Starlite Vista | 1954
15th Avenue at Glenn Drive
The Starlite homes of 1954 all feature the same floorplan
, only flipped and re-oriented on the lot to create a uniform but diverse streetscape across three short drives. Many homes have their faces tilted slightly toward the street for an attractive 3/4 view. The homes feature a strip of angled clerestory windows that follow the pitch of the roofline, letting in light but maintaining privacy. Carports were also standard.
In 1957 Haver later marketed a larger variation of this home as The Starlite Model during the Parade of Homes
in North Central Phoenix. Concrete Masonry Units were used to create jutting privacy walls with square voids for simple and effective decoration near the entry walkways. This is a motif he previously experimented with on homes in Mayfair Manor
Haver's partner Jimmie Nunn FAIA lived in his Starlite Vista home for many years, and paid $13,100 for it
Homes with what we call the Lucky 7
shaped window and alternating vertical bond of bricks near the carport were marketed as "The Panorama
" model. This is a window shape Haver used in his own home of the same era, albeit with fewer panes
, and in his lower-income homes in the San Manuel company town with Del Webb in 1955. It's possible they were first pioneered there on a mass scale. It was called a glass gable
in its time, though today we are more likely to hear it called a clerestory window
The Lorna House has seen several stages of improvement over the years. Marlen Grove-inspired spider legs
and the second wall with voids near the carport are both new stylistic additions. Read all about Lorna House and view vintage photos here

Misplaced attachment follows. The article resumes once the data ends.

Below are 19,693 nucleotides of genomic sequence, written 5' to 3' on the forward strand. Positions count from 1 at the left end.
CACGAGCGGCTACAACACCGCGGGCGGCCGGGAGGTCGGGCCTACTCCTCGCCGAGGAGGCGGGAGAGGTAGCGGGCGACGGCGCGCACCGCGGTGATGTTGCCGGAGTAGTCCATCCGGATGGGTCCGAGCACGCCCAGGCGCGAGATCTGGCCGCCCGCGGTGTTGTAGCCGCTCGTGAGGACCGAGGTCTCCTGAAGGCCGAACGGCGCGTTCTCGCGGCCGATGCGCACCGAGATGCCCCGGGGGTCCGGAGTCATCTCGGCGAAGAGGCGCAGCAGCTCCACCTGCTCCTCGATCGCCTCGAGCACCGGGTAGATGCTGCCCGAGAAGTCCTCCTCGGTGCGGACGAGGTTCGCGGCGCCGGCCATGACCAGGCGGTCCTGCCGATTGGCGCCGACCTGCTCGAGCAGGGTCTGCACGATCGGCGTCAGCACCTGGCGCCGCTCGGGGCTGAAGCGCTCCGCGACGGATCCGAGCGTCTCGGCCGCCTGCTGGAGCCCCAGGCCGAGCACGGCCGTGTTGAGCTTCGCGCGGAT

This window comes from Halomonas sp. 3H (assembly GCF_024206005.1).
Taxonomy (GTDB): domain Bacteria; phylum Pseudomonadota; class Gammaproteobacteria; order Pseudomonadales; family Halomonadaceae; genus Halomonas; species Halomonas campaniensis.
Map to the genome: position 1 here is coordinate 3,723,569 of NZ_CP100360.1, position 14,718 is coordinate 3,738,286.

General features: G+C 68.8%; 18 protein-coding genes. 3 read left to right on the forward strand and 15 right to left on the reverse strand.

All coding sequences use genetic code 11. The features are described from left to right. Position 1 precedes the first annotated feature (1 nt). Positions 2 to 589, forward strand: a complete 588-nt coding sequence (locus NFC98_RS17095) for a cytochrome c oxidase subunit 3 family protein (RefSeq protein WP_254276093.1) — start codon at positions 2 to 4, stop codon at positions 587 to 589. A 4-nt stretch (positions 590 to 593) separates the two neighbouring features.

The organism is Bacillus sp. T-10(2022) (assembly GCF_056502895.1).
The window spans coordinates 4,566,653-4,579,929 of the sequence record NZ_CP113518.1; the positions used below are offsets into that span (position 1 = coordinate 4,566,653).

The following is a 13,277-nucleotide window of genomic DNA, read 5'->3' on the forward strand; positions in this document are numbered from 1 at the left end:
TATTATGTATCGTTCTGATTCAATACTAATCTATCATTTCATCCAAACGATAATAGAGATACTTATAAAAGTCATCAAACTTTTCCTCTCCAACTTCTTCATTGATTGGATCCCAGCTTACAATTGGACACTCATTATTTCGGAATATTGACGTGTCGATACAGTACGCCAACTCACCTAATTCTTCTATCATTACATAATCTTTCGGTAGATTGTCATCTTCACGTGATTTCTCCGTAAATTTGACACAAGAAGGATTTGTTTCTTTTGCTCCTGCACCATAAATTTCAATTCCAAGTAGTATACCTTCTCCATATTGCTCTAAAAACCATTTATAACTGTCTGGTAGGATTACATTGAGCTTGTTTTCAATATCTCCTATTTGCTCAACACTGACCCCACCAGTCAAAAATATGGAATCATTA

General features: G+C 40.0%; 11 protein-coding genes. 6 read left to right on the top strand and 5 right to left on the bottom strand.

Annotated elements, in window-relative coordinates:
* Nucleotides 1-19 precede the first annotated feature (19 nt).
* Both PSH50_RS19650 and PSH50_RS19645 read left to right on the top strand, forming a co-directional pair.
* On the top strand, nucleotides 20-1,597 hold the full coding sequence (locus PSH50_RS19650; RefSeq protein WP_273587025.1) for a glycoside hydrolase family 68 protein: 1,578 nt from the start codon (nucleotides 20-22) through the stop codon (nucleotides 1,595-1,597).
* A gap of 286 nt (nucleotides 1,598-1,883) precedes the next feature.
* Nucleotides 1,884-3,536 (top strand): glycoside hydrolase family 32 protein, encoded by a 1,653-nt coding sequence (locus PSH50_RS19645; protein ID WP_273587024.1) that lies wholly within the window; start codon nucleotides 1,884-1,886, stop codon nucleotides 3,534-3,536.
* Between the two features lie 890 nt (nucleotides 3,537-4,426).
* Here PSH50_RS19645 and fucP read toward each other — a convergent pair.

to see how she looked on the Modern Phoenix Home Tour 2019. View more of the Flynn/Burke Residence
on the Modern Phoenix Home Tour 2013 here.
Check out Troy Bankord's renovation
of a Starlite home, written up as an "Earth Angel" in Desert Living
magazine. The angled wall, cladding and angled porch posts are Troy's additions. This is likely an "Evening Star
" model home, which did not come with a wooden trellis.
Just a few homes in the area have weeping mortar joints
similar to those found in other Haverhoods.
Weeping mortar wainscoting is paired with with board and batten above, which is a motif that would later be used in Janet Manor
Homes with both the voided block and staggered rectangle trellis are likely to be "The Spacemaster
Voided wall and wood trellis create a welcome area in the front walkway. It is a distinguishing characteristic present in many Starlite Vista homes. It is unknown if the raised planter feature is original or not, but the planter running next to the edge of the house's facade is a typical detail.
The same home shown several years after renovation.
A double carport was always an original option
when customizing a Starlite Vista home.
The irregularly spaced board and batten treatment shown above and below might be similar to the one described for Club Koko
of the same era.